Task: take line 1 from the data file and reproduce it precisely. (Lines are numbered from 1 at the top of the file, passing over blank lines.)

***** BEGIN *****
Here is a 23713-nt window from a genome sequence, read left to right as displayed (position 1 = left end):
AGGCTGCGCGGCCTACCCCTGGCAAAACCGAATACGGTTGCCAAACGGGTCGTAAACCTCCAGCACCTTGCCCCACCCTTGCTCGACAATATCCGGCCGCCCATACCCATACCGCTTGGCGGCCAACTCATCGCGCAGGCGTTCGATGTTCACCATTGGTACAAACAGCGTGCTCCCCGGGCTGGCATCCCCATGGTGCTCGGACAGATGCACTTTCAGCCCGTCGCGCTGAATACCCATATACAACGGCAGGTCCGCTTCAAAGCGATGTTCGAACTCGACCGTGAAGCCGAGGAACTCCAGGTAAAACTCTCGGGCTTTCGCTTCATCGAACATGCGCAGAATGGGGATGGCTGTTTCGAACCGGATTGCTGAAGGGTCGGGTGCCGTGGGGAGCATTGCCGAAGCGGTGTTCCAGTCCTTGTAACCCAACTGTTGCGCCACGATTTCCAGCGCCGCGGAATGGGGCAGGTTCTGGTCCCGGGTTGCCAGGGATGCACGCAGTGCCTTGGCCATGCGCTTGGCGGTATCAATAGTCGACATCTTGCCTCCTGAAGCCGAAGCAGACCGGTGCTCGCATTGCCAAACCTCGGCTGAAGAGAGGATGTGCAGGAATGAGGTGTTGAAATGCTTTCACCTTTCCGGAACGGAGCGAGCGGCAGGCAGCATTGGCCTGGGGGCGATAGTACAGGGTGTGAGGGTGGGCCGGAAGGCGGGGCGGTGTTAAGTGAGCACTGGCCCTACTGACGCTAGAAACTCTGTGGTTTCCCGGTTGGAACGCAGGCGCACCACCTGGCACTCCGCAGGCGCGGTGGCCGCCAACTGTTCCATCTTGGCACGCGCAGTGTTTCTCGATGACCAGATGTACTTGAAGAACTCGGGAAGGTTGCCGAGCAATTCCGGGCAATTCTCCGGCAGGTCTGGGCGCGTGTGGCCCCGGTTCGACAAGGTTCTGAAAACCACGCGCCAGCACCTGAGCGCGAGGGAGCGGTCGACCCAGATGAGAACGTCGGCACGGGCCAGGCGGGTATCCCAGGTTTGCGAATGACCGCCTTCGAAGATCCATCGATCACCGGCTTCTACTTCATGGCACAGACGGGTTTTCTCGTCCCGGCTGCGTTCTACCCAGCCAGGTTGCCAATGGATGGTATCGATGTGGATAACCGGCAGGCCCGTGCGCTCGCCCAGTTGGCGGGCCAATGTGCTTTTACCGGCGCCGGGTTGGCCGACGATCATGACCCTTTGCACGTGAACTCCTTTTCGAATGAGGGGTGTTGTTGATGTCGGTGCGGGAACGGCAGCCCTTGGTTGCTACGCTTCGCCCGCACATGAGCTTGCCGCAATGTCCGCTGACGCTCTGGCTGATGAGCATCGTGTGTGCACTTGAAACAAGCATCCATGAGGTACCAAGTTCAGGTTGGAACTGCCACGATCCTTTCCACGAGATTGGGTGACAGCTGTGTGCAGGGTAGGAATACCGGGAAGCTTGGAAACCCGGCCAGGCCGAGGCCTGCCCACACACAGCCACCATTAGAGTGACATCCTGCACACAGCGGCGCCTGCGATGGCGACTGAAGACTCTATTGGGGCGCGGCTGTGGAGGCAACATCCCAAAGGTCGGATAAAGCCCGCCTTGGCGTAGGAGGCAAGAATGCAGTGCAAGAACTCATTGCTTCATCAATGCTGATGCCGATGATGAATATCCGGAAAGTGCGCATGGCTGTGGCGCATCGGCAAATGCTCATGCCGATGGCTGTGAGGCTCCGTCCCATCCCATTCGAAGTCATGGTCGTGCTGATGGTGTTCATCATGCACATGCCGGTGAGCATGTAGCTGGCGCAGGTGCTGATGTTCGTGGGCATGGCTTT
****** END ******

Here is a 23713-nt window from a genome sequence, read left to right as displayed (position 1 = left end):